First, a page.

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By Aman Ullah

After years of being a colony, on 17 October 1947, Prime Ministers, U Nu of Burma and Clement Attlee of the UK signed a treaty formally for the recognizing the independence of the Union of Burma, “Treaty between the Government of the United Kingdom and the Provisional Government of Burma, Burma Independence Act”, known as the Nu-Atlee Agreement within the UN Charter on the principle of decolonization. In Article 1, the Government of the UK recognizes the Republic of the Union of Burma as a fully Independent Sovereign State.

The Nu-Atlee Agreement was very important as to the determination of the nationality status of the peoples and races in Burma. The object and purposes of the Nu-Atlee Agreement is decolonizing all the peoples living in Burma (Myanmar) and make them citizens of the newly independent State.

In the Article 3 of the Nu-Atlee Agreement, a citizen of Burma (Myanmar) defined: 
“Any person who at the date of the coming into force of the present Treaty is, by virtue of the Constitution of the Union of Burma, a citizen thereof and who is, or by virtue of a subsequent election is deemed to be, also a British subject, may make a declaration of alienage in the manner prescribed by the law of the Union, and thereupon shall cease to be a citizen of the Union. The Provisional Government of Burma undertake to introduce in the Parliament of the Union as early as possible, and in any case within a period of one year from the coming into force of the present Treaty, legislation for the purpose of implementing the provisions of this Article.”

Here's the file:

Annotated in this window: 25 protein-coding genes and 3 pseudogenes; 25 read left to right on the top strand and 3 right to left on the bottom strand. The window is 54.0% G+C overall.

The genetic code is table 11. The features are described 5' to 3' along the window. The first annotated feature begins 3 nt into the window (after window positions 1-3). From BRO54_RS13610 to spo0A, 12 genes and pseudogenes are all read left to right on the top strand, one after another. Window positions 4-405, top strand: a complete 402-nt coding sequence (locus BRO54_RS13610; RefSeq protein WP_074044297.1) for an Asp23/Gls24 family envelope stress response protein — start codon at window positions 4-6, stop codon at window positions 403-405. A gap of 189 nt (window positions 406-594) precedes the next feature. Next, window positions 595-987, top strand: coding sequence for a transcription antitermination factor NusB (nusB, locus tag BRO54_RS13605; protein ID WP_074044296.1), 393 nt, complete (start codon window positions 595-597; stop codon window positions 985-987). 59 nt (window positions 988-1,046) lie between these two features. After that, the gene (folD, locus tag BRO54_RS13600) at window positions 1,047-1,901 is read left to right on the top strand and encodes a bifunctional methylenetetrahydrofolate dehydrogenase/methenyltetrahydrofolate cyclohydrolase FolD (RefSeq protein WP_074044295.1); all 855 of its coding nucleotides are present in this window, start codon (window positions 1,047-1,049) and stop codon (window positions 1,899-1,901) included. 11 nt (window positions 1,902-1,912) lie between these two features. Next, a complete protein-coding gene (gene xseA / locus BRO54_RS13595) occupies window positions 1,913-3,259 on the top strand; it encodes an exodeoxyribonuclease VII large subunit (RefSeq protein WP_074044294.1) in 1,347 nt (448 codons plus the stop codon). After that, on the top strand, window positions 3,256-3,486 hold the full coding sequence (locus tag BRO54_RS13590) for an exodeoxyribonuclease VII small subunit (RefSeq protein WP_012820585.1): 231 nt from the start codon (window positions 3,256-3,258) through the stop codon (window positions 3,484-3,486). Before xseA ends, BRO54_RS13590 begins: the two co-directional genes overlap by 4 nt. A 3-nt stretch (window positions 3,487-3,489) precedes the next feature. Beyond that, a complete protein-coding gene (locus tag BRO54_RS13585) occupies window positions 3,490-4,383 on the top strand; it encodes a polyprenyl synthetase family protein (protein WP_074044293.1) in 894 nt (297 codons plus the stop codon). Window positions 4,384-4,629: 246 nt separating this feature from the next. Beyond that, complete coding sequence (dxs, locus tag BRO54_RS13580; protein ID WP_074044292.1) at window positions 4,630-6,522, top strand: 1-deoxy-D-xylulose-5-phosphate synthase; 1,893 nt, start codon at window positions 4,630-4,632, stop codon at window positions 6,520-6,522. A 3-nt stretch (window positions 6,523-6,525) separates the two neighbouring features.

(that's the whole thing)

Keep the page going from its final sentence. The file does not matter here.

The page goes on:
Article 14 of the Nu-Atlee Agreement is the most part of the agreement under international law, in the case of any dispute on the implementation of the agreement, the article states that: “Should any difference arise relative to the application or the interpretation of the present Treaty, and should the contracting parties fail to settle such difference by direct negotiations, the difference shall be deferred to the International Court of Justice unless the parties agree to another mode of settlement”.

Thus, the Nu-Atlee Agreement is an international agreement under the United Nations` system of decolonization. The very object of the Nu-Atlee Agreement is the decolonization of the all peoples living in Burma. Before the independence of Myanmar, all the peoples including the minorities were under the protection of the Article 73 of the United Nations` Charter by the General Assembly Resolution 66 (I). In Article 73, the interests of the inhabitants of the territories whose peoples have not yet attained a full measure of self-government as a principle defined as “paramount”, this principle includes “the well-being of them.”

The British parliament approved the Burma Independence Act 1947, a bill to Provide for the independence of Burma as a country not within His Majesty’s dominions and not entitled to His Majesty’s protection, and for consequential and connected matters on December 10, 1947, and Burma formally achieved its independence from Britain on 4 January 1948 and Nu-Atlee Agreement came into force on the day of the independence of Burma.

The Nu-Atlee Agreement is an agreement of decolonization, in other words, State succession of Burma from the British Empire. The effect of change of sovereignty upon the nationality of the inhabitants of the territory has a long history under the Customary International Law before the establishment of the United Nations. The territorial transfer is usually based on a treaty, and the agreement made between the ceding and cessionary State will, as a rule, include provisions concerning the nationality of the inhabitants of the ceded territory.

All the articles of the Nu-Atlee Agreement should be interpreted to reflect the goals of the right to self-determination without any acceptation of the peoples living in Burma. Peoples of Burma used their right of self-determination under the erga omnes provisions of the UN Charter on decolonization by the Nu-Atlee Agreement. Erga omnes is a Latin phrase which means “towards all” or “toward everyone”. In legal terminology, erga omnes rights or obligation are owed toward all.